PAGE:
CPM and Congress are contesting the West Bengal assembly elections in an alliance.


The Left and the Congress have decided how they will carve up 230 of 294 seats for West Bengal’s assembly elections due in April-May and set themselves a deadline for dividing the remaining 64 seats by the 15th of February.

The objective: to iron out all creases in the alliance by the time Congress leader Rahul Gandhi comes to Kolkata on February 28 to address a joint rally by the two allies at the brigade parade ground.

The deadline came on a day the Prime Minister attacked both the Left and the Congress of “match-fixing” with Mamata Banerjee’s Trinamool Congress.

“They are meeting secretly and making plans. Even in Kerala, they have decided the Left will rule for five years and the Congress will rule for the next five years. You should not be part of this bluff,” PM Modi said.

The Left has hit back attacking the Prime Minister for loose talk. “If anyone is doing match-fixing, it is the BJP and Trinamool,” said Sujan Chakraborty, CPM MLA. “The Prime Minister has been advised BJP will not win in Bengal and so he is making excuses.”

Meanwhile, on the seat-sharing front, no numbers were revealed at the end of a nearly three-hour meeting in Kolkata today at CPM headquarters at Alimuddin Street. An earlier seat-sharing formula for 193 of the state’s 294 seats was scrapped.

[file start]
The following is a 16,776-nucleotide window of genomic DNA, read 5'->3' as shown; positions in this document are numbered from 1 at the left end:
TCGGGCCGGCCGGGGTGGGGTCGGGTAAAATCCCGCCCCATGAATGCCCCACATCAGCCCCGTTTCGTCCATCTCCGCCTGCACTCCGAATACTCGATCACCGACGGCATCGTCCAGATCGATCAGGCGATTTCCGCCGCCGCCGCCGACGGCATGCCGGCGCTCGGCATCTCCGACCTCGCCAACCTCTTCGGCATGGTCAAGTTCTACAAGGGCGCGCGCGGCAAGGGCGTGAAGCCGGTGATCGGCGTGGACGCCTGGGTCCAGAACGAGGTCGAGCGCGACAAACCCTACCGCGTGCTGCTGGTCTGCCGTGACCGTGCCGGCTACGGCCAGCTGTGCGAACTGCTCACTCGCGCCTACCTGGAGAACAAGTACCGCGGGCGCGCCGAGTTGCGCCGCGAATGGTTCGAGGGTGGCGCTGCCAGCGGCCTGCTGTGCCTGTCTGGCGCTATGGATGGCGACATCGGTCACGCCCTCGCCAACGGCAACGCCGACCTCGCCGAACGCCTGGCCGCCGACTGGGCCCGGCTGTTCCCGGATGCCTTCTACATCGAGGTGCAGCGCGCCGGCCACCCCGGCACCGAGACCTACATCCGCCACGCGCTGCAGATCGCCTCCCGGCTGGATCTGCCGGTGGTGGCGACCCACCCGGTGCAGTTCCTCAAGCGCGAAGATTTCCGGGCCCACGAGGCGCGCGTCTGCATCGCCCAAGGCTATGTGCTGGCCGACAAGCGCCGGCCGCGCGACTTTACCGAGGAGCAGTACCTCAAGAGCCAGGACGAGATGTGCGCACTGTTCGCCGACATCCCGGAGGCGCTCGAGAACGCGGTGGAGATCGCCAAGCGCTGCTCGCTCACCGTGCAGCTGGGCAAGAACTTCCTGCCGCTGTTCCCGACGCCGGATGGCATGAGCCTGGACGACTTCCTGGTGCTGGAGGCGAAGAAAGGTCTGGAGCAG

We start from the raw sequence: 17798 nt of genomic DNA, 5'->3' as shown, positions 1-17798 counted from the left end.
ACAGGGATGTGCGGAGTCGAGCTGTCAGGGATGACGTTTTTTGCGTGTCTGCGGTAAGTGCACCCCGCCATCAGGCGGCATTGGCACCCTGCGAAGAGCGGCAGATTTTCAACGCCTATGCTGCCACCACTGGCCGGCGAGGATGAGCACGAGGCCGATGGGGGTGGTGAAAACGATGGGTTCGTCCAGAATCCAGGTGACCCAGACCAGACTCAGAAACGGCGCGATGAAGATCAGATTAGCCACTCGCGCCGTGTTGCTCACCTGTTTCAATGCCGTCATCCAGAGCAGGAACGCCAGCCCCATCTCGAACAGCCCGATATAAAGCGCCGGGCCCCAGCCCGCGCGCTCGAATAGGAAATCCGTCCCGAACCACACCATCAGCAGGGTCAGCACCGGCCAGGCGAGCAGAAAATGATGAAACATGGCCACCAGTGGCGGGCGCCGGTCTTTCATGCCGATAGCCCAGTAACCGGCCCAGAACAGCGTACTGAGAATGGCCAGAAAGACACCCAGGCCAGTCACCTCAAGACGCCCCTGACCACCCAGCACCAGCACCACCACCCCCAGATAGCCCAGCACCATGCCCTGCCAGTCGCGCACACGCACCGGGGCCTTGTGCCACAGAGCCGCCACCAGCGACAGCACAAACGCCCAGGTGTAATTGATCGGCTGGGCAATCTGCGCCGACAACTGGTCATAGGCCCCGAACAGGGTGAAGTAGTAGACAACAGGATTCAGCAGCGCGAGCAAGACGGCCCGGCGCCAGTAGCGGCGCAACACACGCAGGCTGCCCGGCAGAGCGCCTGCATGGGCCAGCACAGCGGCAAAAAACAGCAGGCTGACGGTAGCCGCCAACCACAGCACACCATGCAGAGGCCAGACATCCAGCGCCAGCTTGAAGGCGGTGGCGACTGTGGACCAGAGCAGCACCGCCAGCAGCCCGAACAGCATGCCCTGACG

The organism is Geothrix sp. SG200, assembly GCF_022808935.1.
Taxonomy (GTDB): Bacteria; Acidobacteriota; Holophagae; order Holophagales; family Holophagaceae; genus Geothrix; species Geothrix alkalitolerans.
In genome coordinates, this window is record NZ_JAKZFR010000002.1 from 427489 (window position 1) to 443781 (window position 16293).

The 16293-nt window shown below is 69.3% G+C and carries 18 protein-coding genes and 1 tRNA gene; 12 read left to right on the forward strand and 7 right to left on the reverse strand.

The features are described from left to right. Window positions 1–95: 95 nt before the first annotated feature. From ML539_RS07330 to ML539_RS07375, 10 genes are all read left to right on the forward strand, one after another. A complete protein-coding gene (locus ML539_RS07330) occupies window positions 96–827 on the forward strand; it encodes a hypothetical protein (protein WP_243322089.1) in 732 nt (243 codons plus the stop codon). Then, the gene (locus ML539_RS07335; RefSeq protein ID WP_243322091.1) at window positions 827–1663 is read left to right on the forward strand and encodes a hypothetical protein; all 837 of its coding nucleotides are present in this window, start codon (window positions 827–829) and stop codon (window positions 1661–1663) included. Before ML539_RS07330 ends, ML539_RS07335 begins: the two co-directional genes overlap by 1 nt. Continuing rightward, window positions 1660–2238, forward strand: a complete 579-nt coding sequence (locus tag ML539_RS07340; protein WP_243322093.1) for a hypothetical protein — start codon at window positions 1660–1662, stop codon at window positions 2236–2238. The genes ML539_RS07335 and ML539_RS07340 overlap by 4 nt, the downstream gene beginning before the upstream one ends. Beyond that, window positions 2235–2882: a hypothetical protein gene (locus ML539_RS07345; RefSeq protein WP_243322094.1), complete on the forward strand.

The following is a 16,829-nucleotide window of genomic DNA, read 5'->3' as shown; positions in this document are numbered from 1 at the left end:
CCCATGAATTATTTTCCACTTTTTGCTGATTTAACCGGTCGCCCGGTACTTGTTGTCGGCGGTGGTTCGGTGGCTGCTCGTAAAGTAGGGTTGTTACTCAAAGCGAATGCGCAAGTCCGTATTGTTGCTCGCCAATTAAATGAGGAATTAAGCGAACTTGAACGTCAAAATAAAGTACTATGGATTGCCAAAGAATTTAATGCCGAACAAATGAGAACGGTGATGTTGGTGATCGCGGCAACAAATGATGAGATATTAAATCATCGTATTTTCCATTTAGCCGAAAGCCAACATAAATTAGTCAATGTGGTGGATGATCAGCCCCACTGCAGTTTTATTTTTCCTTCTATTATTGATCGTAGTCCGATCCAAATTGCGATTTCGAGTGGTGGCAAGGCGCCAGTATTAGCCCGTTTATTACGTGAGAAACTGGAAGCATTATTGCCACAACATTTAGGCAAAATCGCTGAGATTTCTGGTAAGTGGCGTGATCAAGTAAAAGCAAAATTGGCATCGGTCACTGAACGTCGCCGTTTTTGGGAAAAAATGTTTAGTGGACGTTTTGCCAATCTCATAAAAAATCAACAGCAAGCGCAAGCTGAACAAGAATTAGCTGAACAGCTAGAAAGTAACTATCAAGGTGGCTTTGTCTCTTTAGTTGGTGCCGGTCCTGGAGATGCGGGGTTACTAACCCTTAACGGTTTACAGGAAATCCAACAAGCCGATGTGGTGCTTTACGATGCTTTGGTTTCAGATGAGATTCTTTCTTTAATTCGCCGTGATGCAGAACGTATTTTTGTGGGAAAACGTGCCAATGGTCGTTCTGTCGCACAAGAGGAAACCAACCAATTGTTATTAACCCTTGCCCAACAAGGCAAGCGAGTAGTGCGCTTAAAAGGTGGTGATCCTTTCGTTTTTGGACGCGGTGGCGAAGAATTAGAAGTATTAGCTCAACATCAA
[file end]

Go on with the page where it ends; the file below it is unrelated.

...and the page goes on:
Instead of juggling numbers, it was decided to go through each seat individually before allotting it to either the Left or the Congress, sources said.


The allies also discussed an offer by the new political front in Bengal – the Indian secular Front or ISF – to fight the polls jointly.

ISF chief patron, a popular preacher of Furfura Sharif, Pirzada Abbas Siddiqui wrote to Biman Bose of CPM recently and Mr Bose has responded positively to his offer.

But Congress leader Adhir Chaudhury did not want to commit any seats just yet as Abbas Siddiqui had not written to him.

Congress leader Abdul Mannan recently wrote to Sonia Gandhi suggesting a tie-up between Congress and ISF.

Meanwhile, at Vidhan Bhavan, the Congress headquarters in Kolkata, the party’s in-charge for Bengal Jitendra Prasada, held meetings with different party cells underscoring the need to speed up alliance talks on not just seat-sharing but also a campaign plan.

Mr Prasada is reported to have said that the Congress leadership was keen on an early resolution of all issues so that a joint campaign could begin in Bengal in right earnest.

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